A large component of examining the “futurity” of Black Geographies in Part III involves rendering visible the past and present Black geographies that dominant geographies try to erase. C.N.E. Corbin offers a cultural analysis of the West Oakland Specific Plan’s appendices to show how newer developments of ecological gentrification map onto early instances of racialized spatial organization in the city. Corbin, however, does not so much consider the future of Black Geography in the neighborhood, as she exposes the obscuring of Black erasure by city developers. In “Got Black Joy?” Matthew Jordan-Miller Kenyatta brings to light the digital networks of Blackness via L.A. cultural gatherings, coining the term “Afrotechtonics” as a way forward for Black Geographies that illumines everyday, little-known emplaced Black joy. Lindsey Dillon demonstrates how a “blues epistemology” animated the 1960s-1970s redevelopment work of the Hunters Point neighborhood in San Francisco, California. While Dillon highlights this story of Black spatial activism against a history of racial capitalism, he nevertheless reminds readers of the slow and stunted progress of Black urban renewal projects that depend on state agencies. Whether having three of the four chapters in Part III that focus on Blackness in California urban areas was intentional or coincidental prompts additional questions about how certain places are more accessible subjects of study in the Black Geographies field.

Anna Livia Brand’s chapter does depart from the California setting as she examines how renewal visions in post-Katrina New Orleans exhibited deep-rooted white supremacism by rendering Black residents absent in the future city that “has no past.” Nevertheless, attentive to a “fourth dimension” that thinks space and time together, Livia Brand names how Black “acts of being and Black life haunt the landscape despite all attempts to absent them in the future city.” As this chapter demonstrates, the research queries of Part III incorporate analyses that locate Blackness or Black life in the physical environment, while demonstrating the precarity of Black emplacement in the past, present, and future.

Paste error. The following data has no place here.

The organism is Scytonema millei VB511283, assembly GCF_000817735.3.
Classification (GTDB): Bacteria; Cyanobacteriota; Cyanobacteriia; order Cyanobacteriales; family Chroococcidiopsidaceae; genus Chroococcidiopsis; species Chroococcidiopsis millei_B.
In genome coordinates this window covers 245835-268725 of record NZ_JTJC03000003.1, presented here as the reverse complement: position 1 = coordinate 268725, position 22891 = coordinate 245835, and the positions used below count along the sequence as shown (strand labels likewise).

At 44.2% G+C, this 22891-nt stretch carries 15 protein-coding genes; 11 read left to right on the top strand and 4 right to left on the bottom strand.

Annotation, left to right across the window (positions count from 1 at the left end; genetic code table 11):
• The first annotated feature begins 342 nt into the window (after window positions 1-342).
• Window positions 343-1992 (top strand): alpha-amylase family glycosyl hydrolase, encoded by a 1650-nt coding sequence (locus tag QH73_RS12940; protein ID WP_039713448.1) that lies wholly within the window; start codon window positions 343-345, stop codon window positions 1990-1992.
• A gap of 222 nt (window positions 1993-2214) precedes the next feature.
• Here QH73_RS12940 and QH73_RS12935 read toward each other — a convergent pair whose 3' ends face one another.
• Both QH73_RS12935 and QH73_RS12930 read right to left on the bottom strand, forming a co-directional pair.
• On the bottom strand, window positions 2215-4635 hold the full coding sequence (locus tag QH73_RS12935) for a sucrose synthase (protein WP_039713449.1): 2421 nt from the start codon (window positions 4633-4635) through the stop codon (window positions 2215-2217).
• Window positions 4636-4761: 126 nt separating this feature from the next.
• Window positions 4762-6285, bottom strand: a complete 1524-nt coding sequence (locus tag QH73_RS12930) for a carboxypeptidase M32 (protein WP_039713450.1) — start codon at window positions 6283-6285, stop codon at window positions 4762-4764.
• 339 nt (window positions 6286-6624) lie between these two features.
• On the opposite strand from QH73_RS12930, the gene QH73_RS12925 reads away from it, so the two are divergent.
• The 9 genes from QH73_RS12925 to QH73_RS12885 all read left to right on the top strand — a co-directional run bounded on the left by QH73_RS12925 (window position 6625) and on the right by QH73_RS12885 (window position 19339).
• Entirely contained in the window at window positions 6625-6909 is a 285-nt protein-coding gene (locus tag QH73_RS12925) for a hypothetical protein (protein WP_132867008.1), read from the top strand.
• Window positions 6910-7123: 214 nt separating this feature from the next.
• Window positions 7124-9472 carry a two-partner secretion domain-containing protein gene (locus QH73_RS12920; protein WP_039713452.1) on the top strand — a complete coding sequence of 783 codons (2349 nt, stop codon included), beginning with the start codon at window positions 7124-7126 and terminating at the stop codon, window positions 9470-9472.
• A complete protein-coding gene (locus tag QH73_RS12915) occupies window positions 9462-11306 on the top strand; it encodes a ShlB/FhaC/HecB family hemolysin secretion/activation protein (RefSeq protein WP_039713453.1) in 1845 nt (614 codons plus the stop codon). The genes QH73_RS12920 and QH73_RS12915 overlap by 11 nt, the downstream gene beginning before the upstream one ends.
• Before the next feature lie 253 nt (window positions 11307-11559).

Even with discussions of joy and visual expressions of placed Blackness, the volume does not spare the reader of the headaches and heartbreaks found in the archives of Black Geographies. Yet, moving beyond the devastating facts of dispossession, death, and discrimination echoed throughout the volume, there are questions that arise for future consideration. One such point of curiosity is the role of environmentalism in Black spatial imaginaries. A few scholars demonstrate how green or eco-friendly agendas result in the erasure of Black geographies, yet there remains a need to see what, how, and why Black geographies are themselves green. Overall, scholars of Black Geographies do not have an easy task ahead. The Black Geographic underscores the methodological creativity and careful analysis required to shed light on Black geographic praxis and Black emplacement. It is a must read for scholars in the Black studies and critical Geography studies fields seeking competence in understanding the scope and trajectory of the Black Geographies field.